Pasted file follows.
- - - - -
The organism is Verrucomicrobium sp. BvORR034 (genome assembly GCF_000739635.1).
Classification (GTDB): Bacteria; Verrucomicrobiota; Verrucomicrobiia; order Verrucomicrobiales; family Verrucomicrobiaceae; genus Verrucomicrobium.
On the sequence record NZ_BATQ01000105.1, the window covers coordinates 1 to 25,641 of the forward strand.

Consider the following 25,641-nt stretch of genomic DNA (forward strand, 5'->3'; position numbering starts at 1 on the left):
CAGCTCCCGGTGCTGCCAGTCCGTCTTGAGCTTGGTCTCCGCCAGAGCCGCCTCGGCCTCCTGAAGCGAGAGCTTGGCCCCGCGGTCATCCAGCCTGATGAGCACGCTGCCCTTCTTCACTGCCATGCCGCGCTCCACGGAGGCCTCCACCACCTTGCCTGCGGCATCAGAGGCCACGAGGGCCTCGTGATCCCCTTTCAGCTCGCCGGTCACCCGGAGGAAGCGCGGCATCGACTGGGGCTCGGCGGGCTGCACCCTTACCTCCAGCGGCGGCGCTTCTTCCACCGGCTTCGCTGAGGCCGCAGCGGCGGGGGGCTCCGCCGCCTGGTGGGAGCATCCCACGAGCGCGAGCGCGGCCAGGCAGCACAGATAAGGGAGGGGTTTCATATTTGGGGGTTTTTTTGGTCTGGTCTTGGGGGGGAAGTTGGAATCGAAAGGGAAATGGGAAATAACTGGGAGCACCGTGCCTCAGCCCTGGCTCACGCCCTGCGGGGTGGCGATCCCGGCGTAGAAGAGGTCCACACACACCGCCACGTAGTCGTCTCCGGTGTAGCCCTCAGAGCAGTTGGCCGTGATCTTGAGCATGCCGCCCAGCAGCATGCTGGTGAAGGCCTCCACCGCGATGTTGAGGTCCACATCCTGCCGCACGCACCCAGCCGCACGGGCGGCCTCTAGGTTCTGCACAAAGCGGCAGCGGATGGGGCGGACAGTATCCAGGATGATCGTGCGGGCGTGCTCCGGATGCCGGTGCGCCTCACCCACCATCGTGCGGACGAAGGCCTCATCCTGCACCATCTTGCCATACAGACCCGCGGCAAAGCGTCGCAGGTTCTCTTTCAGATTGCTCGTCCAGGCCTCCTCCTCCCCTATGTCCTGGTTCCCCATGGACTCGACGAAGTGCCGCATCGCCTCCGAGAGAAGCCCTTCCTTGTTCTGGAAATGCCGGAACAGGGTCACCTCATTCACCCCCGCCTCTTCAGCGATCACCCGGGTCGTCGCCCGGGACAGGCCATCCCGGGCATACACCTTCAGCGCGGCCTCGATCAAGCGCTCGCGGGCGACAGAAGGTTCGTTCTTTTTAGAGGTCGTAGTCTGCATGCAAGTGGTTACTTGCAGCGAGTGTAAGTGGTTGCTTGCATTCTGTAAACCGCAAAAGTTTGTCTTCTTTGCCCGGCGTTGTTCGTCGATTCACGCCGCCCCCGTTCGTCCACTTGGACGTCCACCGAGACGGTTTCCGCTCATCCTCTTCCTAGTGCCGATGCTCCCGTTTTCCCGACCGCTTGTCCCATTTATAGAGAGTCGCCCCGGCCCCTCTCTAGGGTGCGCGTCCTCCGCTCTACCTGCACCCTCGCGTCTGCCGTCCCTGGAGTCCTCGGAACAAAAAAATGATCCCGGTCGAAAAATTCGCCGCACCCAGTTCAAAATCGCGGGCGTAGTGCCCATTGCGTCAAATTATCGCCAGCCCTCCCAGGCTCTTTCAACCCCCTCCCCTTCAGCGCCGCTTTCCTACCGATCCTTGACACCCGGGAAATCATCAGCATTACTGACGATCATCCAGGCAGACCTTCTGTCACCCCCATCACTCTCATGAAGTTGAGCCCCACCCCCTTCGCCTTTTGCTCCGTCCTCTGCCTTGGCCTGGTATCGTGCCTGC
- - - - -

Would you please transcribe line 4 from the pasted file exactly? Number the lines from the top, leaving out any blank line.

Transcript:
Consider the following 25,641-nt stretch of genomic DNA (forward strand, 5'->3'; position numbering starts at 1 on the left):